Gun Digest contributor Phil Massaro explains the ins and outs of the ballistic coefficient and what it means when selecting the right bullet for the task at hand.
What is ballistic coefficient and why does it matter?
- Ballistic coefficient (BC) measures a bullet's ability to slice through the atmosphere.
- There are two standard models for calculating ballistic coefficient: G1 and G7.
- The ballistic coefficient figure is represented by a decimal less than 1.
- The higher the ballistic coefficient number, the better the bullet will fly.
- A high ballistic coefficient offers a flatter trajectory and less wind drift.
The term ballistic coefficient (BC) gets thrown around a lot in the shooting world, particularly with the long-range shooting crowd. And this talk is routine for those who are familiar with its meaning. But for the uninitiated, it might sound like the beginning of a complex algebraic equation.
Make no mistake, math is involved is formulating ballistic coefficient figures. But it's not a formula the average shooter needs to know, as most ammunition manufacturers offer those figures on their bullets freely.
Ballistic coefficient measures a bullet's ability to overcome air resistance in flight — basically, how well it cuts through the atmosphere. A high BC translates to a more aerodynamic bullet that is able to better resist the effects of wind and gravity. This is important information with regard to bullet selection and a shooter's intended purpose, especially as range increases.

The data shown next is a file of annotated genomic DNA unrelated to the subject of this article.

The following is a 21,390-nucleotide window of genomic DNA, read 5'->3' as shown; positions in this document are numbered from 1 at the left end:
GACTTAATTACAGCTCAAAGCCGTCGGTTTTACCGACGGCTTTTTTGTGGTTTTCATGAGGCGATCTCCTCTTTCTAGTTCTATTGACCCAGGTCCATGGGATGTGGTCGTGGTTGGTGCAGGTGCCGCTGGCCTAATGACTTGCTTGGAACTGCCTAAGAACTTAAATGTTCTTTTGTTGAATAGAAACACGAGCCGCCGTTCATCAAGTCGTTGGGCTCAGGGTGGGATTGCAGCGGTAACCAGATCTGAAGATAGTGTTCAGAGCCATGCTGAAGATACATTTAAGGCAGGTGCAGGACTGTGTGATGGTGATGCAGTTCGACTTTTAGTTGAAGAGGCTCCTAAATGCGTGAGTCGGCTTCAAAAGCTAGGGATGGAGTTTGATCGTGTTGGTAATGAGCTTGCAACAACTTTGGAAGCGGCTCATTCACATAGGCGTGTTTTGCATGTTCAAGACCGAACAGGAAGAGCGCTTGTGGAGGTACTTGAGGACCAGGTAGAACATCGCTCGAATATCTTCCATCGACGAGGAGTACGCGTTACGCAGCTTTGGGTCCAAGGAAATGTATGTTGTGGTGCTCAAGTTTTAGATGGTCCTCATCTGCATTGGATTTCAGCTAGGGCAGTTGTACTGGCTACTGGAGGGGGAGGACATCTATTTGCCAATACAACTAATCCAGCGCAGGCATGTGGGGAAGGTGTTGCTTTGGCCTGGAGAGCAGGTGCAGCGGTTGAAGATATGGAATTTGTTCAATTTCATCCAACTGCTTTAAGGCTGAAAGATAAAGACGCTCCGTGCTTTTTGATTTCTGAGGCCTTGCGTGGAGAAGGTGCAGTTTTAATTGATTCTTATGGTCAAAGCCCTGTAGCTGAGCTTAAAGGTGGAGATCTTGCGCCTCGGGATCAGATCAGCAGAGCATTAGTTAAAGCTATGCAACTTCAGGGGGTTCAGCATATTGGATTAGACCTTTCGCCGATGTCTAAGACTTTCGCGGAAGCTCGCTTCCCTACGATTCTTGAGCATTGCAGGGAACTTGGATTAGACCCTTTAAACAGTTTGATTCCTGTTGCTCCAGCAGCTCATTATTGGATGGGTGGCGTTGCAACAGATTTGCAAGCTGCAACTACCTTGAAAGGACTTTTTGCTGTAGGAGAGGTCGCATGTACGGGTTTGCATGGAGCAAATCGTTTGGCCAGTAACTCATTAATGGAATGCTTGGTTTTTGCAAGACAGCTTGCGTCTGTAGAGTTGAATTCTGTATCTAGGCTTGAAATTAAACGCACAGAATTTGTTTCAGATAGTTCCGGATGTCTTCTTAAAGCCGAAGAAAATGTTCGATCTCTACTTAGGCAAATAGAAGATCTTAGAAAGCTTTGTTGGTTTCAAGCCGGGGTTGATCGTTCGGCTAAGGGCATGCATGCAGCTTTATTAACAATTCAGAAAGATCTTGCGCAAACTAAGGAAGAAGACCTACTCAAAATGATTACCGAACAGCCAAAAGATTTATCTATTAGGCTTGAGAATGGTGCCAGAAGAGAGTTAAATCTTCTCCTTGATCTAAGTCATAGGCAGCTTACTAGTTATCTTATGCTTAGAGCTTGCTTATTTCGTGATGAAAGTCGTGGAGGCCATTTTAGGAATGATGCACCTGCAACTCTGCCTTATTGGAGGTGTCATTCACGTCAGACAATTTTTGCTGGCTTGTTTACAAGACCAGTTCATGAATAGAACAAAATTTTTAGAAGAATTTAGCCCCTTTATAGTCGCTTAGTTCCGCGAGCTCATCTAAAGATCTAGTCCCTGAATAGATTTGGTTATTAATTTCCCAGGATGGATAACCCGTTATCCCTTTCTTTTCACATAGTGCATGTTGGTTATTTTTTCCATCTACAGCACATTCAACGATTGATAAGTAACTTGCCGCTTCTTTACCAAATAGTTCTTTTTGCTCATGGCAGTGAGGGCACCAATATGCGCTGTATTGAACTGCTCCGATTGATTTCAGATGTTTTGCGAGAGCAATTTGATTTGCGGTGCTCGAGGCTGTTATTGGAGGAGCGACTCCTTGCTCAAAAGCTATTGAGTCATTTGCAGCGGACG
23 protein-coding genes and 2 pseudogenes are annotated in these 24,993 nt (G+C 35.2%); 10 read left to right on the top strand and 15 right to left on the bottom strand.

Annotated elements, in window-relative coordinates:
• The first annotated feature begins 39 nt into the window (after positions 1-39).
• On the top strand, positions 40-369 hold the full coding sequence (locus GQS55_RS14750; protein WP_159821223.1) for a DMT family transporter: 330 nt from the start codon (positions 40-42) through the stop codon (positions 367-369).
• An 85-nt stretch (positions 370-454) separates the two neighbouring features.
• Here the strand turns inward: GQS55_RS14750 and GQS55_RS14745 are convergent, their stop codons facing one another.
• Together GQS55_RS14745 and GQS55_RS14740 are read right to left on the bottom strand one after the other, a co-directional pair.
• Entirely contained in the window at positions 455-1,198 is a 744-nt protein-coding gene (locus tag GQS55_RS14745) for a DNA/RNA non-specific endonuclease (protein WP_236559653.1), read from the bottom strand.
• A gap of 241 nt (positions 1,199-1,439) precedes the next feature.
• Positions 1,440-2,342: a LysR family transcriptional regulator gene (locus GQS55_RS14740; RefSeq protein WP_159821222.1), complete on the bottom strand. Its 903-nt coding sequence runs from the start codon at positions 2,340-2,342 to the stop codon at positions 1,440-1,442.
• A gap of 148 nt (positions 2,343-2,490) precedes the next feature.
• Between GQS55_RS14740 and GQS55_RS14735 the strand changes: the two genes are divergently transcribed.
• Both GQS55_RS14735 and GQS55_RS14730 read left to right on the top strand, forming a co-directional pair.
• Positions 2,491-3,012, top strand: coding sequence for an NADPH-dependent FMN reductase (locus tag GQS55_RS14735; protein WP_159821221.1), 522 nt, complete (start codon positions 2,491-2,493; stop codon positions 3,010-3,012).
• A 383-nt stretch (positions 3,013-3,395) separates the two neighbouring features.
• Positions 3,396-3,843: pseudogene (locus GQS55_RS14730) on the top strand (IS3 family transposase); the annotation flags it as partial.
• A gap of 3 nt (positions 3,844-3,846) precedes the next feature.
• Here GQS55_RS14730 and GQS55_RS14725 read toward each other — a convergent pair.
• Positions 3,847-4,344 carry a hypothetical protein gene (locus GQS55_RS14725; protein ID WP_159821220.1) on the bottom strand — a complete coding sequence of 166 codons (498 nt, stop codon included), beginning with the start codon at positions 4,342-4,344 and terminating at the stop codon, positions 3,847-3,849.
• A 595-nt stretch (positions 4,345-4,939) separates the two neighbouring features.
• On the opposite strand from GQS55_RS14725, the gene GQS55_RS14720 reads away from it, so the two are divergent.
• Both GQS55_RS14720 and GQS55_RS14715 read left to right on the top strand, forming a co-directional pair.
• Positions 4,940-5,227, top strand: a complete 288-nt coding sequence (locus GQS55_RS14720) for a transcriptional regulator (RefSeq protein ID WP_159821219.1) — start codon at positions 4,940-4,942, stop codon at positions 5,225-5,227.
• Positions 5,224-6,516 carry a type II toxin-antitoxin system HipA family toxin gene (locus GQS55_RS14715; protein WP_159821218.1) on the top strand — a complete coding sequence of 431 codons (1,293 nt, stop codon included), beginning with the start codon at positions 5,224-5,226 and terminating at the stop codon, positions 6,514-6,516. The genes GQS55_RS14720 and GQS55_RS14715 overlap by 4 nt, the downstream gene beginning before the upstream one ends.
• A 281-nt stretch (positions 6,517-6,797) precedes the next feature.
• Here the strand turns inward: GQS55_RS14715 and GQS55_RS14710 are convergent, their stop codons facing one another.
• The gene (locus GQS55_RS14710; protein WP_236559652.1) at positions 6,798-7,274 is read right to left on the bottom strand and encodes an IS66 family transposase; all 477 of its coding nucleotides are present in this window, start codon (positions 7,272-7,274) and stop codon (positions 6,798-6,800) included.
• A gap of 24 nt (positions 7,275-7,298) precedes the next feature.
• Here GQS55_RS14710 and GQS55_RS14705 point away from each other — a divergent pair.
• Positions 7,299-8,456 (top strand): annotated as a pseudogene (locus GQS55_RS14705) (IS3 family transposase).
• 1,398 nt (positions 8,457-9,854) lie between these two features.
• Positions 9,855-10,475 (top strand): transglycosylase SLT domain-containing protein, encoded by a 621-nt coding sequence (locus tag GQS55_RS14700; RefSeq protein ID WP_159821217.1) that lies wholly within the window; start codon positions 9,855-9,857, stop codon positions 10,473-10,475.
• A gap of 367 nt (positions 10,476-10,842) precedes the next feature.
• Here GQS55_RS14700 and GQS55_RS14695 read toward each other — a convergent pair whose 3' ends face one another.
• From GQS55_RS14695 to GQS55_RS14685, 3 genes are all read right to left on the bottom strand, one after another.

If you're hunting deer in thick timber in the Midwest or the East and shots are generally within 200 yards, your chosen projectile's ballistic coefficient doesn't matter as much. At those distances, your bullet is traveling fast enough and for a short enough time before impact that wind and gravity won't have as huge of an impact on your bullet's trajectory.
If you're hunting in the plains or out West, where the open terrain often mandates longer shots, then ballistic coefficient is a much larger factor and one that should be taken into consideration when selecting your bullet. If you're a dedicated long-range shooter, BC is never far from your mind. In both of these applications, because of the distance, wind and gravity have a longer time to affect your bullet's trajectory, which is why a projectile with a high ballistic coefficient that slices efficiently through the air is so beneficial.
To learn the basics of ballistic coefficient, check out the video above, which features Gun Digest contributor Phil Massaro. Massaro is an expert on reloading and ballistics and has written extensively on those subjects.